When I was fourteen years old, I was talking with my grandmother's best friend, Mary. During our conversation, my mind drifted to the memories of her husband, Wayne, who was like another grandfather to me. He was the type of grandfather who took me to the local donut shop every weekend. Each Saturday morning I would wait in anticipation until he stopped by and we would walk to get my favorite donut, a chocolate long john. I was only five years old when he passed away, but the memories of those Saturday mornings are forever etched in my mind.
As Mary talked, I felt how much I loved her and I asked her why they never had children. It seemed Wayne and her felt they were too old to have children. Too bad, I thought, as they would have made amazing parents. I remember the sadness in her eyes as I followed her gaze to the large family which constantly surrounded my grandmother. It was at that moment she said, "In life, don't make the mistake of not celebrating your marriage every day, and do whatever it takes to become a father and raise a family of your own. Without this you will always have regret, for you will find yourself alone like me - alone and thinking about what could have been."
She completed her journey alone for twenty more years after Wayne passed away. I knew each day she regretted not having children. Sadly to me, it seems some couples are so consumed by having children on their own they lose sight of the real dream of being parents. I told her I wanted to adopt her, as I felt like she was already another grandmother to me anyway. We did not need any paperwork for I had already adopted her in my heart. This seemed to add a light to her eyes, which I think helped ease the feelings of regret she had all those years.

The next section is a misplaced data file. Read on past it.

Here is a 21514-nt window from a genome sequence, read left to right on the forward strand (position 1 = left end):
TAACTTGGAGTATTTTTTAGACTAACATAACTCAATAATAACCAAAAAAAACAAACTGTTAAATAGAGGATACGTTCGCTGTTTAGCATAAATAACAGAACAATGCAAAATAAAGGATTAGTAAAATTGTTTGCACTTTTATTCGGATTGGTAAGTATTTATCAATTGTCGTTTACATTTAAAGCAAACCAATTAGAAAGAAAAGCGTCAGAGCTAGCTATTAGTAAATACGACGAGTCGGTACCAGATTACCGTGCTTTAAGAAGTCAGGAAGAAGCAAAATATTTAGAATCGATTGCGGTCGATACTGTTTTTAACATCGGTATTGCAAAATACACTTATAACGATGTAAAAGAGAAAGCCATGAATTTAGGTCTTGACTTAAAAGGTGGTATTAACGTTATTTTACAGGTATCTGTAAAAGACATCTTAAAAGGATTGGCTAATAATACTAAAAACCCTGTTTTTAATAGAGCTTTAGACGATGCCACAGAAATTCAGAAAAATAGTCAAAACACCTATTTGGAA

My parents adopted me when I was 10 days old. Before I was adopted my mom had six miscarriages in seven years. My parents adopted me because they did not want to miss out on the joy only a child can provide. Everyday I realize how important I am to my parents. The fact that I was adopted doesn’t matter. It is simply another way to become a parent. My parents have been asked by other couples considering adoption if they could go back in time would they choose to have a child of their own blood. The answer has always been a resounding “No!”. The love we share can be no greater than that experienced by biological children and their parents. After adopting, every adoptive family comes to learn this fact. Those who have the luxury of seeing my parents and I interact can see the bond between us. In an effort to give back some of the love we gained from adoption, we provided foster care services for over 140 babies through the years. While this was a fantastic experience, we felt we had more to give, so we started American Adoptions. Each adoption is our way of saying thank you for the life we have been blessed with.
The reality in life is the toughest journeys allow us to appreciate things more fully. Nothing ever significant in life is gained from cutting corners. In the end, all your pain and doubt will wash away the first moment your baby snuggles in your arms. It will not matter how you became parents - it will only matter that you did.
You can read my father's story here.
You can read my mother's story here.
President of the Board Of Directors
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